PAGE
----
Babylon, which offers AI-enabled virtual diagnosis and medical appointments, increased its revenue fourfold in the second quarter but faces a bumpy road to profitability.
As a result, Babylon will tweak operations and search for efficiencies, said CEO Ali Parsa to Digital Health Business & Technology.
“Let’s say it takes us another two or three years to get to $3 billion of revenue and let’s say we get to 10% margins. By then, we’ll have broken even,” Parsa said the company also sells its software at a gross margin between 70% and 80%. “So, the combination of those two will get us to a place that we’ll get to profitability some time before 2025.”
While the company increased value-based revenue by 534% to $244 million, its claims expense increased nearly as much and totaled $234 million. Babylon’s medical margin of 2.2% is up from negative 3.2% last year. The company’s adjusted earnings before interest, taxes, depreciation, and amortization margin improved 60% year-over-year, but was still in the red at negative 25.9%. Its losses totaled $157.1 million.
Parsa is confident the company can continue to scale in the U.S.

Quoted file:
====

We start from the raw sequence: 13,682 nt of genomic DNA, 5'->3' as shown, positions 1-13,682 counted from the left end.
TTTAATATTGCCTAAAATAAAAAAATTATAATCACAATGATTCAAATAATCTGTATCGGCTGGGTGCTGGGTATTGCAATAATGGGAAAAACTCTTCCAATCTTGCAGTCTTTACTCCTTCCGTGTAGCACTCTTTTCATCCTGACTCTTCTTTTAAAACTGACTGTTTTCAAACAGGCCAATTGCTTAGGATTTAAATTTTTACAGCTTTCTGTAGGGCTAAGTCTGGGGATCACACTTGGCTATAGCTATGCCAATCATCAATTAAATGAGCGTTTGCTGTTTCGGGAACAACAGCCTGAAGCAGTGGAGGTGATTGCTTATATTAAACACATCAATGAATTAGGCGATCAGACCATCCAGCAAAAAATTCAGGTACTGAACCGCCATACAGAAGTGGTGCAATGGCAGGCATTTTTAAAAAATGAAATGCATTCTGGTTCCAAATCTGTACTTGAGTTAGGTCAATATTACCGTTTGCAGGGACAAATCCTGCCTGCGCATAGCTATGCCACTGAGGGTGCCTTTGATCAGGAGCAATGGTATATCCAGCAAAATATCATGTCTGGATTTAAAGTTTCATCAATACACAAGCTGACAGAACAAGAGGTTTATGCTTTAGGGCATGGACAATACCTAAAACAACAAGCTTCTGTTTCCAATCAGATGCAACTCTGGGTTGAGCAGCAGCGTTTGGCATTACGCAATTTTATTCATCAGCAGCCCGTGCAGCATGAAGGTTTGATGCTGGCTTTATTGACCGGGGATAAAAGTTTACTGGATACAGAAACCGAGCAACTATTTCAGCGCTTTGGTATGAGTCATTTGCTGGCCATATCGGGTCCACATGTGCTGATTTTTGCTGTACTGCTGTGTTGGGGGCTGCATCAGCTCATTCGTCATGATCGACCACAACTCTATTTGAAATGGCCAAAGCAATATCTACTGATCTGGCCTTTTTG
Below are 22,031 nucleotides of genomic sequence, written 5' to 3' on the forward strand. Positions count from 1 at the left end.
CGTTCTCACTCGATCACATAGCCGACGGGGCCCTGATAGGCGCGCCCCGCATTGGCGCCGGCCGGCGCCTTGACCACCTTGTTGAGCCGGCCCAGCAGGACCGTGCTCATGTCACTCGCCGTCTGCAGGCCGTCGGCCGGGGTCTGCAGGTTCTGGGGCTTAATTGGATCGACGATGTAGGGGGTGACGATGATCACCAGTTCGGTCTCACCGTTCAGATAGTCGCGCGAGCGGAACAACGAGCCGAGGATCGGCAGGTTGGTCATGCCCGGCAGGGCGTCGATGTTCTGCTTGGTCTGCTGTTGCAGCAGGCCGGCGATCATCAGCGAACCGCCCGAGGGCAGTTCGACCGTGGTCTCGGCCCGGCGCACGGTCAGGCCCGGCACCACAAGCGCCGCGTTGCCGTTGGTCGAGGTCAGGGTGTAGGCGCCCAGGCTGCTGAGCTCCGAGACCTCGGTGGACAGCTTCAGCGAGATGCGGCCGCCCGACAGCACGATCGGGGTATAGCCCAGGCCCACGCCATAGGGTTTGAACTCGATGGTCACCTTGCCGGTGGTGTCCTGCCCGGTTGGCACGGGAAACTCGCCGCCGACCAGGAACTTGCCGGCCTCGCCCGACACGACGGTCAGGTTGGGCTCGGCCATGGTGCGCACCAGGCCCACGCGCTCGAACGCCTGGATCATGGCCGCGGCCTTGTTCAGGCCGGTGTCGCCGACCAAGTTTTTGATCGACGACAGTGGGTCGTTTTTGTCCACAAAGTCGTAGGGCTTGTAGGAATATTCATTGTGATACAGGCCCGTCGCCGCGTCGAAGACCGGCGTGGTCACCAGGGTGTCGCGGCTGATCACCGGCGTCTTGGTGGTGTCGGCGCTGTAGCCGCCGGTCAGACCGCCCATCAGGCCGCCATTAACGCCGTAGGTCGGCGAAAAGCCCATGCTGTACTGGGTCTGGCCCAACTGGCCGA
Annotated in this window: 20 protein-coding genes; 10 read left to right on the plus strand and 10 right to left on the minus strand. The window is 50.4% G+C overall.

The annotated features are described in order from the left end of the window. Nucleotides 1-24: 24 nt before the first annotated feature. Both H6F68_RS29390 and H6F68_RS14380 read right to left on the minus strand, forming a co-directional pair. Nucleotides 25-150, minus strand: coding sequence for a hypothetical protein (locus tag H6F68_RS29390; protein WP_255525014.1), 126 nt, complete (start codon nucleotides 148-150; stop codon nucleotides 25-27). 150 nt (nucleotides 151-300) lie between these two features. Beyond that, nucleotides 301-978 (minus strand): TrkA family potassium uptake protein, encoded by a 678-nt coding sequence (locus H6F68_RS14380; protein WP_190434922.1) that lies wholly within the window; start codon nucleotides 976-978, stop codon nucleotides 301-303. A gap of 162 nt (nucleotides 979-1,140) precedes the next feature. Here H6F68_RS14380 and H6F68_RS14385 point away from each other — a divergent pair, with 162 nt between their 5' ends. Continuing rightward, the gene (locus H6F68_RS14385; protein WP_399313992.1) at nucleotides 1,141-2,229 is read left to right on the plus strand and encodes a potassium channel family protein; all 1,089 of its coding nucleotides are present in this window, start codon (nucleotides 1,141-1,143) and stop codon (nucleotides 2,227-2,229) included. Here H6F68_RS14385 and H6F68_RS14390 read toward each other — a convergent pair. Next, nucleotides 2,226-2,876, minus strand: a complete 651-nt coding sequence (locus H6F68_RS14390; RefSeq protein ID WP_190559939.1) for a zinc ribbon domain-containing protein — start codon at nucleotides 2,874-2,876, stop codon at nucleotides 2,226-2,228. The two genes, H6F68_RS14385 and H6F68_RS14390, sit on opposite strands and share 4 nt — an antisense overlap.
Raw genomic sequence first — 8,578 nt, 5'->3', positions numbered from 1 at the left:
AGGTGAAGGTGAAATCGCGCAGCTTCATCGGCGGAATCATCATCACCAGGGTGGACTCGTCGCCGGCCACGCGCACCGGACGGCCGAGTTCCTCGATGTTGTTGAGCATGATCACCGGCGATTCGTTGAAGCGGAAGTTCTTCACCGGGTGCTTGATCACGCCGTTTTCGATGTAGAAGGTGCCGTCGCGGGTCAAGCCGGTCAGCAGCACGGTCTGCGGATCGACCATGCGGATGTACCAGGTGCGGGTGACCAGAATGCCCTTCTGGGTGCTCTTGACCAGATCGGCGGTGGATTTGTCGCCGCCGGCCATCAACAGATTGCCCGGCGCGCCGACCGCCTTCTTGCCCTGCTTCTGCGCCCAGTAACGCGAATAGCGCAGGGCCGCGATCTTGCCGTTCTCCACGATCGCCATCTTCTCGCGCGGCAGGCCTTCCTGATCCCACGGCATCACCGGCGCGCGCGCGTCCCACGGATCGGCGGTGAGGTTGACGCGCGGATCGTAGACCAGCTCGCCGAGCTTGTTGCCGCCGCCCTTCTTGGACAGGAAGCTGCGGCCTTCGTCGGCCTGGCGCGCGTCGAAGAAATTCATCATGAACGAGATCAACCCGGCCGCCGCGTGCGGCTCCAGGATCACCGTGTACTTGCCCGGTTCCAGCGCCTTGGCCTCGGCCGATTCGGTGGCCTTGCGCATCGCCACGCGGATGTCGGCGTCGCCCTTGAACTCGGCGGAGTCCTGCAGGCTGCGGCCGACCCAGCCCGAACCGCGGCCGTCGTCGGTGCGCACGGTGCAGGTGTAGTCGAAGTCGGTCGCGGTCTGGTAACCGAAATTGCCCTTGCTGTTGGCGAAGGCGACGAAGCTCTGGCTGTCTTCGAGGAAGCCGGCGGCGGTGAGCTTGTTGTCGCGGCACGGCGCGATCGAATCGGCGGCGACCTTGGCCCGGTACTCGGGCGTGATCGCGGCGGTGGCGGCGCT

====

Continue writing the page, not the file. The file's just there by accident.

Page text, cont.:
“A combination of more profitable contracts on one hand and penetrating our members more so we can manage more of their lives to avoid more of their emergencies and crisis will get us there,” Parsa said. “And again, in the United Kingdom, it took us some time to get to between 15 to 35% cost saving, and the U.S. is just the same, we just have to carry through the same path.”
Acquiring customers in more profitable segments is important, Parsa said. Babylon will target growth in commercial and Medicare advantage health plans. Medicaid members make up more 80% of the company’s customers but account for only about 60% of revenue. Babylon increased its U.S.-based membership by 220%.
“As we increase revenue, that operating cost doesn’t go up,” Parsa said. “Our revenue went up, our engineering costs, technology costs almost stayed flat and therefore as a result, our [selling, general and administrative expenses] cost almost stayed flat and therefore as a result has sharply fallen.”